Cherie talks about ‘the usual stuff’; she presents abuse as routine; similarly Jane describes her attacks as commonplace. In this way, homophobia is constructed as mundane, as a fact of life. This, according to the researchers, is a process implicitly meant to reduce the significance of the abuse, and to deflect the shaming effects of homophobia (Mcdermott et al., 2008c).
The second modality of coping is ‘taking responsibility’, being an adult. See the following extract:

“Deborah: I’m not 10 years old anymore I’m 16, I’ve grown up and I’m leaving home soon so just get over the fact that I am what I am, that I like girls as well as lads, and just say, tell him, ‘fuck off’. (Bisexual, 16)” (Mcdermott et al., 2008d).

The final modality of coping is the ‘creation of proud identities’. The researchers found that their participants’ reports included comments such as “he is fine in himself and does not care about what other people think”: the idea here is that being comfortable about who one is protects the individual from other people’s disapproval.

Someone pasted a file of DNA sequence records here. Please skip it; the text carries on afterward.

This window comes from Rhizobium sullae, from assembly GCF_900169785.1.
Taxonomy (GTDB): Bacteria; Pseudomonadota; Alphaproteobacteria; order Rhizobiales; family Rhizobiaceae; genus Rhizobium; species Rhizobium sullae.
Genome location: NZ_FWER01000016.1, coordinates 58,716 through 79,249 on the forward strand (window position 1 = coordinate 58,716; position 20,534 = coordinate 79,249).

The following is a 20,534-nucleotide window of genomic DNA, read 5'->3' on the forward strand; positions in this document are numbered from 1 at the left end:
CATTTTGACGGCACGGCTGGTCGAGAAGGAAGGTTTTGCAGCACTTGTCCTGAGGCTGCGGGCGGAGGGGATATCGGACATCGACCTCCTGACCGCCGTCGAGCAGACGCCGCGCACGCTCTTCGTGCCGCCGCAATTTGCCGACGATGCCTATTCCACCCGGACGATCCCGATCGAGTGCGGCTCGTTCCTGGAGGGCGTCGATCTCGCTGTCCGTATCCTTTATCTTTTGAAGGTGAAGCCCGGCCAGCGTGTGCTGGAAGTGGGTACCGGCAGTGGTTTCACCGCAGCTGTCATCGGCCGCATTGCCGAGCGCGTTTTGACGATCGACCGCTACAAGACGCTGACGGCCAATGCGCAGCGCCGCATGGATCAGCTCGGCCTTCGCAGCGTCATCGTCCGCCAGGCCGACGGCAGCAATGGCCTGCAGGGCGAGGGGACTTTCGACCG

All these modalities are, according to the researchers, shame-avoidance strategies. They are clearly important: individuals can develop resilience against other people’s implicit or overt rejection. In other words, without necessarily pretending to eradicate overnight homophobia and transphobia, people can learn to reduce their shaming effect on them. However, as the researchers acutely observe, any and all these strategies are individual; they depend on the individual’s abilities and resilience. All of these strategies may thus dissuade sufferers from seeking help, because seeking help may again turn the “shaming-spotlight of homophobia” (Mcdermott et al., 2008d) towards the individual.

The danger is that individual resilience may exacerbate the risk of self-destructive behaviour in transgender individuals and other vulnerable individuals. Individual empowerment functions on the idea that there are ‘those who can cope’ (the proud, the resilient, those who can ‘hold their head high’) and ‘those who cannot’ (those sensitive to shame, who are distressed by the social responses, who shy and hide away). But being resilient is easier in some contexts and harder in others, easier at some times in our lives and harder at others, not just easier for some individuals and harder for others (as in a dichotomy of ‘strong’ and ‘weak’).